Monthly Archives: May 2009

A rainbow of Peppermint Creams

Looking back to the days when I was the pupil in a Home Ec class rather than the person instructing the only thing I can remember making was ginger nuts, jam tarts and peppermint creams. Proper retro food.

A few weeks ago one of my pupils approached me with a cookbook she had been given for her birthday and pointed out the Peppermint Cream recipe and how she would like to make these. I thought it would be a good opportunity for the kids to play around with cutters and colours. Back in the 1980’s we were hardcore in the Home Ec kitchen and used raw egg whites to make peppermint creams, but now thanks to me doing my Food Safety qualifications and realising that what I do in my home kitchen isn’t appropriate to do in school I needed to find a recipe that didn’t use raw egg. Using raw egg whites with kids and having to deal with the potential consequences (a salmonella outbreak flashed in front of my eyes) isn’t my idea of fun.

It took some trawling through lots of recipes to find a recipe that didn’t feature raw egg. Some replaced the egg with condensed milk and another with just plain milk. Then it dawned on me, could I just replace the egg with water? I haven’t made them since my school days so this morning armed with a big bag of icing sugar, my new food dyes and some peppermint extract I set about experimenting with peppermint creams.

Now I have to admit I don’t usually use food dyes, or if I do I try and use natural colouring but shopping in Lakeland has a habit of drawing me in and making me buy things I don’t realise I need…especially when they come in a rainbow of colours. I’m a bit of a novice when it comes to food dye and I need a bit more practice at thoroughly blending the gel dyes into the icing paste, just a good thing I like the marbled effect!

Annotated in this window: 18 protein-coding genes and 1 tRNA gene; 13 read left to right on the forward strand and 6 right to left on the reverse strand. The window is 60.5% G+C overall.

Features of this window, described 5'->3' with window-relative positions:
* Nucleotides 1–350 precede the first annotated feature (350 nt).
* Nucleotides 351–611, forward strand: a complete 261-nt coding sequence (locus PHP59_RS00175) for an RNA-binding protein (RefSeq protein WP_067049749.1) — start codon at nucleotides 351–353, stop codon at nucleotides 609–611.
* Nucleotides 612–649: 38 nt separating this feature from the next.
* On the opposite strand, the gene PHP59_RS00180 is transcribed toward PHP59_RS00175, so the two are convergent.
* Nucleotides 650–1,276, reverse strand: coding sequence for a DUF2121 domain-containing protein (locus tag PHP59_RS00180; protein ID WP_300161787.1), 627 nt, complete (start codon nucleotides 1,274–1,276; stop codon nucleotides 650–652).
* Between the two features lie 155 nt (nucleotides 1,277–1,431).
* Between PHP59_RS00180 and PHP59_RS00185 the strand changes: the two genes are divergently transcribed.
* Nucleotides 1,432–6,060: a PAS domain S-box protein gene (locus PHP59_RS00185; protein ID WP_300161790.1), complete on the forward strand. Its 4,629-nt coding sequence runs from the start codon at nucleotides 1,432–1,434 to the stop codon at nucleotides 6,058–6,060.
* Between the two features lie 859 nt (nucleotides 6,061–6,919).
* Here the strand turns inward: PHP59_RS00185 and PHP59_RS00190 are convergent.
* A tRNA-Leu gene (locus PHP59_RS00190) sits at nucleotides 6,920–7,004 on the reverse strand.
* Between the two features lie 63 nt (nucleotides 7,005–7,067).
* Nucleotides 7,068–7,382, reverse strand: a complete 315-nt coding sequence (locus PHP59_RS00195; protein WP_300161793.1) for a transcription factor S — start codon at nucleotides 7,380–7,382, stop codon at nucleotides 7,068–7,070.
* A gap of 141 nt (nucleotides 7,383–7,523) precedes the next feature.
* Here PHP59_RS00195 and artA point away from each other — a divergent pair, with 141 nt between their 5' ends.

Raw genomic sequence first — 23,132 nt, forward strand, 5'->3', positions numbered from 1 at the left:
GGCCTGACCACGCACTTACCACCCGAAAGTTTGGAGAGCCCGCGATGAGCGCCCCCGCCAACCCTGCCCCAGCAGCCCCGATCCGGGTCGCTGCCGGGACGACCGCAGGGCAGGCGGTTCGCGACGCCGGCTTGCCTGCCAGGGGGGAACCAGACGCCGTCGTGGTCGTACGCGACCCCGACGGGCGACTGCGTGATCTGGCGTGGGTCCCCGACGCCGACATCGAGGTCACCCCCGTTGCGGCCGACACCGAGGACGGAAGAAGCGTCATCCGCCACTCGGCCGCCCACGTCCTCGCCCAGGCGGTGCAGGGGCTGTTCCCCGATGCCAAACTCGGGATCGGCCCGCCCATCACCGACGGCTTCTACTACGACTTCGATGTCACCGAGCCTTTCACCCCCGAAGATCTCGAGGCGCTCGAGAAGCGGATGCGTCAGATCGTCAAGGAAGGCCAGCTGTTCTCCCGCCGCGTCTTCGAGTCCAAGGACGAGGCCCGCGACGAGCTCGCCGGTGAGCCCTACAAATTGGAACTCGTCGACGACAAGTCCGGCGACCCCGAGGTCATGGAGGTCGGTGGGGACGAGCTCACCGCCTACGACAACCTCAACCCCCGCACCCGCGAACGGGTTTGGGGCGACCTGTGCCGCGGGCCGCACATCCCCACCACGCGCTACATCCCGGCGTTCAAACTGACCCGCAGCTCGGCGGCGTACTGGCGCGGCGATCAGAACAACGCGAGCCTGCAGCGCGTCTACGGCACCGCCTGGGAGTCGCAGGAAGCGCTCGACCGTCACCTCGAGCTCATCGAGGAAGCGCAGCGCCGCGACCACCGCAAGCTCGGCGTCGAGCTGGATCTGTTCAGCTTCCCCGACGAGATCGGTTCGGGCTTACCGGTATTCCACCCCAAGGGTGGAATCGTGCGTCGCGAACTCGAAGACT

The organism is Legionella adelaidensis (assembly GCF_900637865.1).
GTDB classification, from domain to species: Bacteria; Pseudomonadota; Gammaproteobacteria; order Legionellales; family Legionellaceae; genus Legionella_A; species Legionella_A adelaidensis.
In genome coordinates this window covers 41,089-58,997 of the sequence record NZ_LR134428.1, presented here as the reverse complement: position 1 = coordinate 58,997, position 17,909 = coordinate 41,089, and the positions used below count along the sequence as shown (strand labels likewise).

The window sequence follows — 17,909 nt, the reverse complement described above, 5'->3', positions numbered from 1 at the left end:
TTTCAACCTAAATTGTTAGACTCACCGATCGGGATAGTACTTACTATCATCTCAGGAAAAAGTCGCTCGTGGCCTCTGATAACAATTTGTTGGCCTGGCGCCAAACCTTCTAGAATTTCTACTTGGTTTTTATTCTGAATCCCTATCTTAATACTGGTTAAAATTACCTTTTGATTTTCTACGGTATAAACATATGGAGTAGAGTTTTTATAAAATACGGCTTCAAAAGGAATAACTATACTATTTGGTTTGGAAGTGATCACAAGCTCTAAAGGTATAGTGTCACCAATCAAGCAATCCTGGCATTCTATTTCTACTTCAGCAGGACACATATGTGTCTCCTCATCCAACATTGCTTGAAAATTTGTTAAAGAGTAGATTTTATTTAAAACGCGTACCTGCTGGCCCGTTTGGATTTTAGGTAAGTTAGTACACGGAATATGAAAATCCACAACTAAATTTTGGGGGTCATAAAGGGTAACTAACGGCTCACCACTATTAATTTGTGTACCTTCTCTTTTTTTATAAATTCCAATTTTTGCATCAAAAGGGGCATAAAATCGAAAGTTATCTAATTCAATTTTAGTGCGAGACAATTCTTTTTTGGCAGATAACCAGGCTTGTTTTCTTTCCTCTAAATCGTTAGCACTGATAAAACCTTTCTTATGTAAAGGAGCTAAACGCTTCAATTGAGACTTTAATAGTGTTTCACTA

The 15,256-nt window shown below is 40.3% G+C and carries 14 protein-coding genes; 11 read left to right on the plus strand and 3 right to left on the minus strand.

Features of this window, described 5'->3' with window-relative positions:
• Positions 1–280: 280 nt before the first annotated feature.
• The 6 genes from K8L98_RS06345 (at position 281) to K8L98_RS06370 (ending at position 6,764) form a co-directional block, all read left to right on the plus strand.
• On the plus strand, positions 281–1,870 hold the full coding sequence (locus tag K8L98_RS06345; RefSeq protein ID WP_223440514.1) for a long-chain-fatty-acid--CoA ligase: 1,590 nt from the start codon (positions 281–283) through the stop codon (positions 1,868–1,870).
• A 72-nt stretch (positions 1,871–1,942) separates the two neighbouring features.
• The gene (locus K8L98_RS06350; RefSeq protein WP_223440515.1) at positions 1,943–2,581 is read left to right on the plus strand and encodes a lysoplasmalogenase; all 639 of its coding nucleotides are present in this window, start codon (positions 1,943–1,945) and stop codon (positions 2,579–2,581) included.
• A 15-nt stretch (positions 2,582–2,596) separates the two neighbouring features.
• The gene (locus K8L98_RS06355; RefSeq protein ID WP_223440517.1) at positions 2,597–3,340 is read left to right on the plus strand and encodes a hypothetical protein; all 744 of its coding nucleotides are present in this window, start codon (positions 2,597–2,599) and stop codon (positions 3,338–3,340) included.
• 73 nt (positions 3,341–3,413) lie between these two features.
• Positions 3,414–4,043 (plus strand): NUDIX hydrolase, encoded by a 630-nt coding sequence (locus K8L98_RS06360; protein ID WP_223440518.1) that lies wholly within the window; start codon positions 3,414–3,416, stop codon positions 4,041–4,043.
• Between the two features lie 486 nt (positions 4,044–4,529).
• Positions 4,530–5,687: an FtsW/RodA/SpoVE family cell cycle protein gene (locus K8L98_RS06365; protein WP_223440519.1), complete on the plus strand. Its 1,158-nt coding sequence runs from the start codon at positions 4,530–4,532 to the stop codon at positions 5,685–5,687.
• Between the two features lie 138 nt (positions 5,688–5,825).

Peppermint Creams

400g icing sugar (you may need a bit more)
2 tbsp water (again you may need some more) or 2 tbsp condensed milk
1/2 tsp peppermint extract
food dyes (optional)

1) In a large bowl sift in the icing sugar then add the 2 tbsp of water and peppermint extract. Mix until you have a dry, firm dough. The more you knead it the more it will come together. If more water is required to bring it together add 1/2 tsp at a time.

2) If using dyes, knead into the icing then roll out until 5mm thick. Cut out shapes and place on greaseproof paper. Allow to dry for a few hours before eating. Once they are dried they can be dipped in melted chocolate.

Salad Season

The Bank Holiday has been a busy one with visiting relatives, good food, showing how much of a geek I can be at a Pub Quiz plus a visit to a Beer, Wine & Cheese festival. With the beautiful weather and the fact I had to cater for a crowd we had a delicious meal of salad leaves and radishes picked straight from the garden along with Hubby’s recently cured salami, honey & mustard ham, cottage loaf baked by me plus a large cheeseboard. To accompany all of this food we also tried some new Farrington Oils products.